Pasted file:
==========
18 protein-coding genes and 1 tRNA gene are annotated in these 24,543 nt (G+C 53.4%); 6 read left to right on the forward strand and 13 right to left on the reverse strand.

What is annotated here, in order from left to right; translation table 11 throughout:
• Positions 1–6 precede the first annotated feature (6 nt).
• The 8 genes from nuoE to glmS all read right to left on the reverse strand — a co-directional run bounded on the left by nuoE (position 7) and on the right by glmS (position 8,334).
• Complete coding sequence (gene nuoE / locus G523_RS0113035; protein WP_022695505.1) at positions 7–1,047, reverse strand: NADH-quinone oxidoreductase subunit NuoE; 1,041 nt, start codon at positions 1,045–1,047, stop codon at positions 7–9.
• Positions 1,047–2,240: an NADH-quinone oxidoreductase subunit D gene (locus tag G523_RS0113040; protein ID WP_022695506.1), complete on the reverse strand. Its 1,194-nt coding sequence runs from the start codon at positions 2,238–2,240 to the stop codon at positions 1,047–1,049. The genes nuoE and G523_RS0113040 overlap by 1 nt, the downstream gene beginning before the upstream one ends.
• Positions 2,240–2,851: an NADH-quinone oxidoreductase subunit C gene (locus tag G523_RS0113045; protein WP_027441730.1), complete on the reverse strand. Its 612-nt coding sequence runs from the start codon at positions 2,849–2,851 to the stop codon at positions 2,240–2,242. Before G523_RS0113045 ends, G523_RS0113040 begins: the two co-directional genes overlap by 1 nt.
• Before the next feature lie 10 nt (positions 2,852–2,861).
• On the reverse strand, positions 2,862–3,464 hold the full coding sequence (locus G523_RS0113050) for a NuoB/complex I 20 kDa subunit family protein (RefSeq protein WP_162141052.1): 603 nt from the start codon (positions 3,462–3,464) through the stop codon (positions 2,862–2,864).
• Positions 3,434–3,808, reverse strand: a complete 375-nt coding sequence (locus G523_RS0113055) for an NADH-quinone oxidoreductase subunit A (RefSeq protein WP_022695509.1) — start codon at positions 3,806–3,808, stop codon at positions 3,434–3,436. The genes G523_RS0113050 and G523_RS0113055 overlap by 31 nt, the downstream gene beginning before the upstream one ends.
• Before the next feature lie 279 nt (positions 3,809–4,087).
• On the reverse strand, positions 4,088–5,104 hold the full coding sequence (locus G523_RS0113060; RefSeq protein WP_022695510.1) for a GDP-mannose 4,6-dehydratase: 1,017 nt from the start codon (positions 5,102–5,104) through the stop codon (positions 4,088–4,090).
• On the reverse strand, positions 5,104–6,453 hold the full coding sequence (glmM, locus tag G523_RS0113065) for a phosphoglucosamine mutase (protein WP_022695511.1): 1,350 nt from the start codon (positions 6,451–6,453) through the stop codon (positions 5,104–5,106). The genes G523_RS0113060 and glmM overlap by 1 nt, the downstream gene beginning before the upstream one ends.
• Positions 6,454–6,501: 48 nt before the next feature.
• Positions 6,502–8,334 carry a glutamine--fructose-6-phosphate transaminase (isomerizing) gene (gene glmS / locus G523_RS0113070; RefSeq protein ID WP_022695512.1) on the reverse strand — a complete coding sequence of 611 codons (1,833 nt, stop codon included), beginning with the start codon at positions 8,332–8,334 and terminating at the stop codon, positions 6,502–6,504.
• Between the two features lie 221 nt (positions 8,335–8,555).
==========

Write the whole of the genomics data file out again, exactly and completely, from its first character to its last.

18 protein-coding genes and 1 tRNA gene are annotated in these 24,543 nt (G+C 53.4%); 6 read left to right on the forward strand and 13 right to left on the reverse strand.

What is annotated here, in order from left to right; translation table 11 throughout:
• Positions 1–6 precede the first annotated feature (6 nt).
• The 8 genes from nuoE to glmS all read right to left on the reverse strand — a co-directional run bounded on the left by nuoE (position 7) and on the right by glmS (position 8,334).
• Complete coding sequence (gene nuoE / locus G523_RS0113035; protein WP_022695505.1) at positions 7–1,047, reverse strand: NADH-quinone oxidoreductase subunit NuoE; 1,041 nt, start codon at positions 1,045–1,047, stop codon at positions 7–9.
• Positions 1,047–2,240: an NADH-quinone oxidoreductase subunit D gene (locus tag G523_RS0113040; protein ID WP_022695506.1), complete on the reverse strand. Its 1,194-nt coding sequence runs from the start codon at positions 2,238–2,240 to the stop codon at positions 1,047–1,049. The genes nuoE and G523_RS0113040 overlap by 1 nt, the downstream gene beginning before the upstream one ends.
• Positions 2,240–2,851: an NADH-quinone oxidoreductase subunit C gene (locus tag G523_RS0113045; protein WP_027441730.1), complete on the reverse strand. Its 612-nt coding sequence runs from the start codon at positions 2,849–2,851 to the stop codon at positions 2,240–2,242. Before G523_RS0113045 ends, G523_RS0113040 begins: the two co-directional genes overlap by 1 nt.
• Before the next feature lie 10 nt (positions 2,852–2,861).
• On the reverse strand, positions 2,862–3,464 hold the full coding sequence (locus G523_RS0113050) for a NuoB/complex I 20 kDa subunit family protein (RefSeq protein WP_162141052.1): 603 nt from the start codon (positions 3,462–3,464) through the stop codon (positions 2,862–2,864).
• Positions 3,434–3,808, reverse strand: a complete 375-nt coding sequence (locus G523_RS0113055) for an NADH-quinone oxidoreductase subunit A (RefSeq protein WP_022695509.1) — start codon at positions 3,806–3,808, stop codon at positions 3,434–3,436. The genes G523_RS0113050 and G523_RS0113055 overlap by 31 nt, the downstream gene beginning before the upstream one ends.
• Before the next feature lie 279 nt (positions 3,809–4,087).
• On the reverse strand, positions 4,088–5,104 hold the full coding sequence (locus G523_RS0113060; RefSeq protein WP_022695510.1) for a GDP-mannose 4,6-dehydratase: 1,017 nt from the start codon (positions 5,102–5,104) through the stop codon (positions 4,088–4,090).
• On the reverse strand, positions 5,104–6,453 hold the full coding sequence (glmM, locus tag G523_RS0113065) for a phosphoglucosamine mutase (protein WP_022695511.1): 1,350 nt from the start codon (positions 6,451–6,453) through the stop codon (positions 5,104–5,106). The genes G523_RS0113060 and glmM overlap by 1 nt, the downstream gene beginning before the upstream one ends.
• Positions 6,454–6,501: 48 nt before the next feature.
• Positions 6,502–8,334 carry a glutamine--fructose-6-phosphate transaminase (isomerizing) gene (gene glmS / locus G523_RS0113070; RefSeq protein ID WP_022695512.1) on the reverse strand — a complete coding sequence of 611 codons (1,833 nt, stop codon included), beginning with the start codon at positions 8,332–8,334 and terminating at the stop codon, positions 6,502–6,504.
• Between the two features lie 221 nt (positions 8,335–8,555).